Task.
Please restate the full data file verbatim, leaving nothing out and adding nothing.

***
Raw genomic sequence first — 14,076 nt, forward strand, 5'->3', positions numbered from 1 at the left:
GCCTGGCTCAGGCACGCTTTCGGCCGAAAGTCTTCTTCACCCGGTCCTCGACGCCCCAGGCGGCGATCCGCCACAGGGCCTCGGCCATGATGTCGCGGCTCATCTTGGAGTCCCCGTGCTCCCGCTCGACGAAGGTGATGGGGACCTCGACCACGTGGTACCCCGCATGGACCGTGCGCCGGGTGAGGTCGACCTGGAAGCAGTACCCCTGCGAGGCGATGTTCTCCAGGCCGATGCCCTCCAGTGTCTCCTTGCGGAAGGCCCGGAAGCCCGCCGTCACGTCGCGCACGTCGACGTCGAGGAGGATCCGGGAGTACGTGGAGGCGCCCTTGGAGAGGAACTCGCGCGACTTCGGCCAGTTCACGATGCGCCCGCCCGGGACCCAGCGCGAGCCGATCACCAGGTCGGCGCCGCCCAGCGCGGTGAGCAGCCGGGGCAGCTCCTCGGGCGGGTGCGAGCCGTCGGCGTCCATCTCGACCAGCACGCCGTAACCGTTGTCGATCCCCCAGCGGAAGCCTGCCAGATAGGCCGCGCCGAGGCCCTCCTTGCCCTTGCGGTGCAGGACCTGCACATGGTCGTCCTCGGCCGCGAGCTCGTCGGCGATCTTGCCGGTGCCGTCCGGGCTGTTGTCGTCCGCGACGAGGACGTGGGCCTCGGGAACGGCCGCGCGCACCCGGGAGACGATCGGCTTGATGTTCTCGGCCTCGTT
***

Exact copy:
Raw genomic sequence first — 14,076 nt, forward strand, 5'->3', positions numbered from 1 at the left:
GCCTGGCTCAGGCACGCTTTCGGCCGAAAGTCTTCTTCACCCGGTCCTCGACGCCCCAGGCGGCGATCCGCCACAGGGCCTCGGCCATGATGTCGCGGCTCATCTTGGAGTCCCCGTGCTCCCGCTCGACGAAGGTGATGGGGACCTCGACCACGTGGTACCCCGCATGGACCGTGCGCCGGGTGAGGTCGACCTGGAAGCAGTACCCCTGCGAGGCGATGTTCTCCAGGCCGATGCCCTCCAGTGTCTCCTTGCGGAAGGCCCGGAAGCCCGCCGTCACGTCGCGCACGTCGACGTCGAGGAGGATCCGGGAGTACGTGGAGGCGCCCTTGGAGAGGAACTCGCGCGACTTCGGCCAGTTCACGATGCGCCCGCCCGGGACCCAGCGCGAGCCGATCACCAGGTCGGCGCCGCCCAGCGCGGTGAGCAGCCGGGGCAGCTCCTCGGGCGGGTGCGAGCCGTCGGCGTCCATCTCGACCAGCACGCCGTAACCGTTGTCGATCCCCCAGCGGAAGCCTGCCAGATAGGCCGCGCCGAGGCCCTCCTTGCCCTTGCGGTGCAGGACCTGCACATGGTCGTCCTCGGCCGCGAGCTCGTCGGCGATCTTGCCGGTGCCGTCCGGGCTGTTGTCGTCCGCGACGAGGACGTGGGCCTCGGGAACGGCCGCGCGCACCCGGGAGACGATCGGCTTGATGTTCTCGGCCTCGTT